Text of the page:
Interracial tensions at schools are also a result of the larger impact of racism on students’ self-perceptions and sense of selfworth. Sealey-Ruiz explained that some tensions between students of color arise out a desire to not be seen as different. “You might have these groups who, for all intents and purposes, are seen as the ‘Other’ by the dominant standpoint,” said Sealey-Ruiz. “Yet they want to distinguish themselves so that they can be as close to the norm or dominant as possible.”
Community groups noticed these tensions early and met with school administrators to address the harassment that Asian students regularly endured in many Philadelphia public schools prior to the December 2009 incident. Nothing changed as a result of those meetings, community organizers said.
Tensions within schools can also be exacerbated by lack of funding and neglect. Lack of resources, high teacher turnover, and lack of adequate staffing are all factors that may create unwelcoming climates that cultivate violence and conflict. A former teacher at South Philadelphia High School (who wished to remain anonymous) says the school suffered from a lack of attention by the district: “Everything seemed stacked against this school, as if the district didn’t want it to improve because it was a community school, a third-tier school. All of the policies and funding decisions always seem to hit those schools the worst.”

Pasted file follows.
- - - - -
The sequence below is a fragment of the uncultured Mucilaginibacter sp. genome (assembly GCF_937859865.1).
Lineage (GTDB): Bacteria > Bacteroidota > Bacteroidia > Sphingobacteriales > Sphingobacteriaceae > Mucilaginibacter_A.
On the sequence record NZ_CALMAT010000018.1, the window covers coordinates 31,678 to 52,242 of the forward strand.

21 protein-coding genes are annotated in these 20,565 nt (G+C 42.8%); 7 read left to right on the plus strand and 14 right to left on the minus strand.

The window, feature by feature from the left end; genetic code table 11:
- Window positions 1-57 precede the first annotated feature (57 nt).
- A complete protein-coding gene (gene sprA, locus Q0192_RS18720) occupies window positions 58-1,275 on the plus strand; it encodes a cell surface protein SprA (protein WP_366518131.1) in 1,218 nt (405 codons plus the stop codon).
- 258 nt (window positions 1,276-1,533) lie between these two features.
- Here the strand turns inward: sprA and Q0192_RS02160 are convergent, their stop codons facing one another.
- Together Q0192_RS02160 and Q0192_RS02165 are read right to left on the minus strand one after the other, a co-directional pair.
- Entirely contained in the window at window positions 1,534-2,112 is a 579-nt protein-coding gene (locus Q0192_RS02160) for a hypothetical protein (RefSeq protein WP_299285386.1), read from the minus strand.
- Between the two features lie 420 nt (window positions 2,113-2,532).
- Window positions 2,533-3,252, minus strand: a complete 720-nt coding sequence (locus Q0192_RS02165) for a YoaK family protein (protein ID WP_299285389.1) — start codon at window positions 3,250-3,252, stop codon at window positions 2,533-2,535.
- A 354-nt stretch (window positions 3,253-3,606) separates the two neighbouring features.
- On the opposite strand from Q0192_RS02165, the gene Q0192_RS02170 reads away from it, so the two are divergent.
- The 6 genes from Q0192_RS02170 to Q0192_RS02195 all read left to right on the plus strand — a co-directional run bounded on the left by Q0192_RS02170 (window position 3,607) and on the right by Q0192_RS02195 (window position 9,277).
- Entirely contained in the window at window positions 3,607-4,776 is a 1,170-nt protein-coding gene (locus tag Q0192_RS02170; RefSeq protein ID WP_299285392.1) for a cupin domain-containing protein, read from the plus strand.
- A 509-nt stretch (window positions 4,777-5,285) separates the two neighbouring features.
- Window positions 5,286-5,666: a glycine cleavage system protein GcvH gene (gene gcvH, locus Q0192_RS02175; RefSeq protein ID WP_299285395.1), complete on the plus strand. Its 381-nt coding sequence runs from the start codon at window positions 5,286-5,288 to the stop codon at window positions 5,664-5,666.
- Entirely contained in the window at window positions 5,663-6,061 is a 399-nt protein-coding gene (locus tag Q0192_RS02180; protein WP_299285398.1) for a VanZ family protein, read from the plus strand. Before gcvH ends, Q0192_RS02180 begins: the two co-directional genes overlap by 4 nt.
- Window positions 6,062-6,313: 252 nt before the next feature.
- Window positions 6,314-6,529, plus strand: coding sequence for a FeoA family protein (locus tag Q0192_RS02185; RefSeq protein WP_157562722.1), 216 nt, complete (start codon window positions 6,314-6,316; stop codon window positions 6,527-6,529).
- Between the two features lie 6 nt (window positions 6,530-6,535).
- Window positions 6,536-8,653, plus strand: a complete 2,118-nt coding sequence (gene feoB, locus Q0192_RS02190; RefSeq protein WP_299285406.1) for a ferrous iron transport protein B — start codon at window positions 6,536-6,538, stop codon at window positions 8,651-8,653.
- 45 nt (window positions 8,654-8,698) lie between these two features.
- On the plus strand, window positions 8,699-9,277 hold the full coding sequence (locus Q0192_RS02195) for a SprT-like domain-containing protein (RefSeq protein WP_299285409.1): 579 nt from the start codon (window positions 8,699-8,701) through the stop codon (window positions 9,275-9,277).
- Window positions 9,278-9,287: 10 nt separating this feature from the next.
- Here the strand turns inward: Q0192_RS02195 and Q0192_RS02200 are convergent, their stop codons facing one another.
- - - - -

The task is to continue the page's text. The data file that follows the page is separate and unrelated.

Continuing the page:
Cecilia Chen of the Asian American Legal Defense and Education Fund emphasized the lack of accountability and response from school and district officials to the longstanding anti-Asian and anti-immigrant harassment. “School districts have an obligation to address bias-based harassment,” she said. “They cannot turn a blind eye. What this case makes clear is that when school districts are notified about harassment, they must take steps to stop, address and prevent harassment.”
As a result of the melee, approximately 80 students decided to boycott the school until officials could ensure their safety. Lin worked with the students to come up with statements about what bullying incidents they had endured, and the group held press conferences to show the injuries they sustained, garnering international media attention. Even the FBI came. School officials met with the students and tried to persuade them to return, but no one felt there was a solid plan to protect the kids. Lin said a student at the meeting pointed out, “We were attacked in front of you. How can you tell us we will be safe?”
The boycott lasted eight days, receiving massive support from the Philadelphia community. The students eventually co-sponsored the Campaign for Nonviolent Schools with the Philadelphia Student Union, a diverse organization of students working to improve the Philadelphia school system. The Asian American Legal Defense and Education Fund filed a civil rights complaint with the Justice Department, accusing the school administration of being “deliberately indifferent” to the hostile school environment for Asian students.
In early 2011, the Justice Department entered into a settlement with the School District of Philadelphia. The school hired a diversity consultant and implemented a school-wide anti-harassment policy in seven languages along with staff training. It also provides translation services for students and parents and posts data about harassment incidents on its website.
An Ounce of Prevention